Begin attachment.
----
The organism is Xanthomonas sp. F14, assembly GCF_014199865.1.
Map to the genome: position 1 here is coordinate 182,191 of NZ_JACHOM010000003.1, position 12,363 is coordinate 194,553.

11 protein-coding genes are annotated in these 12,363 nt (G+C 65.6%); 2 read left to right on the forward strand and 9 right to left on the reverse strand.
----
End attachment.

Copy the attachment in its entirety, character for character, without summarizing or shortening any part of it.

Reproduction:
The organism is Xanthomonas sp. F14, assembly GCF_014199865.1.
Map to the genome: position 1 here is coordinate 182,191 of NZ_JACHOM010000003.1, position 12,363 is coordinate 194,553.

11 protein-coding genes are annotated in these 12,363 nt (G+C 65.6%); 2 read left to right on the forward strand and 9 right to left on the reverse strand.